Reconsidering Position on Covered Property Damage During Appraisal to Further Claim Resolution Does Not Warrant Bad Faith Damages
Case: Cooper v. Farmers Insurance Exchange
Louisiana Second Circuit Court of Appeal
2016 La. App. LEXIS 2142, 50,978-CA (11/23/16)
After a hailstorm, Insureds sought recovery for damage from their property carrier. The initial adjuster estimated the covered damage at less than the deductible, finding the balance of the damage resulted from wear and tear and improper installation of the roof. The Insured obtained an estimate from a public adjuster in the amount of $25,705.27. The carrier agreed to have a second adjuster look at the property, resulting in a finding that covered damage exceeded the $1000 deductible by $91.45. The carrier cut a check in that amount to the Insured.
The Insured and carrier then agreed to invoke appraisal and the respective appraisers agreed on a value of covered damage of $17,500. The carrier paid this, but the Insured nevertheless filed suit alleging bad faith and noting this should have been paid from the outset, but in light of the expenses and litigation costs incurred to obtain this recovery, they only netted $9,625, which was insufficient to repair the damage.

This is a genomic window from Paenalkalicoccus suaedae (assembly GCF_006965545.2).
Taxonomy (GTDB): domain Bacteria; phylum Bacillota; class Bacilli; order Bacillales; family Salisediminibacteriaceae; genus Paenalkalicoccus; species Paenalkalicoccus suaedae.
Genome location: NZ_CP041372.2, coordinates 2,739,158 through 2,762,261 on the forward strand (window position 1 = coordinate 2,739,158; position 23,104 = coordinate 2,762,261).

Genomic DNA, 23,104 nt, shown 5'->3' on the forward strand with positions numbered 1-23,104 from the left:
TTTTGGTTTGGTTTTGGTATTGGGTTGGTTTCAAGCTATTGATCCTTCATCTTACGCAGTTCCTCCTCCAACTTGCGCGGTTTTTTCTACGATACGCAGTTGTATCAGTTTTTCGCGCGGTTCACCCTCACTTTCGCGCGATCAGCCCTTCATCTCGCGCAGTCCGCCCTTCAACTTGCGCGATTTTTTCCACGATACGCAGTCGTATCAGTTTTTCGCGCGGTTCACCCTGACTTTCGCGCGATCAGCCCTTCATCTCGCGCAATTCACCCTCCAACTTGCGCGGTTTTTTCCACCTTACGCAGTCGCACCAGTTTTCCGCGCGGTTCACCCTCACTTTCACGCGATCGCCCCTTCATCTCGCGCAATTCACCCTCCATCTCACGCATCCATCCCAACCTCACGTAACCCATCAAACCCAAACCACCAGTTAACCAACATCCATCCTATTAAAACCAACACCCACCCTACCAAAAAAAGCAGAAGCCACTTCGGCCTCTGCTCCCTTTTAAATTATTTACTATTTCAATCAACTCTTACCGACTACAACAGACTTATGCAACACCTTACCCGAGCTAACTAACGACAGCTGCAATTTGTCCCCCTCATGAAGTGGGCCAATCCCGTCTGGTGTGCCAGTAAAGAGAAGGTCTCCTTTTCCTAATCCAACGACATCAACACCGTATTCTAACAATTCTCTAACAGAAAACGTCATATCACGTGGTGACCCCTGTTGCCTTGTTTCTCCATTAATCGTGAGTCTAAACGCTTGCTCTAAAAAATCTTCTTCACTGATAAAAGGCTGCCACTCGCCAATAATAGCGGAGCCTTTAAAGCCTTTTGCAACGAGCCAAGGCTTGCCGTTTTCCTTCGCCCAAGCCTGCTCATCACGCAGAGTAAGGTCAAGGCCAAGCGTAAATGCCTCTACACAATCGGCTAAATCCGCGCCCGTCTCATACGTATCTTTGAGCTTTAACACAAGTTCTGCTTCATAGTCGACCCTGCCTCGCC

At trial, rather than call their public adjuster, the Insured questioned the appraiser appointed by the carrier, who explained the carrier wanted to resolve the litigation, so he made certain concessions in the appraisal process to facilitate this. The carrier’s appraiser testified he nevertheless believed the covered damage did not exceed the deductible, as the balance of the damage resulted from improper installation of the roof shingles with insufficient nails poorly positioned, the lack of a diverter over a skylight and the tendency of water to accumulate on the patio of the Insureds’ home during heavy rain, resulting in damage to the wood floors.
Noting the bad faith statutes are to be strictly construed, the Louisiana Second Circuit found no error in the trial court’s determination of the reasonableness of the carrier’s conduct given it had sent two adjusters to the Insureds’ property and conceded some storm damage, despite believing it was not related, in order to get the matter resolved. There was no arbitrary, capricious or without probable cause conduct, thus no bad faith and the claims were dismissed.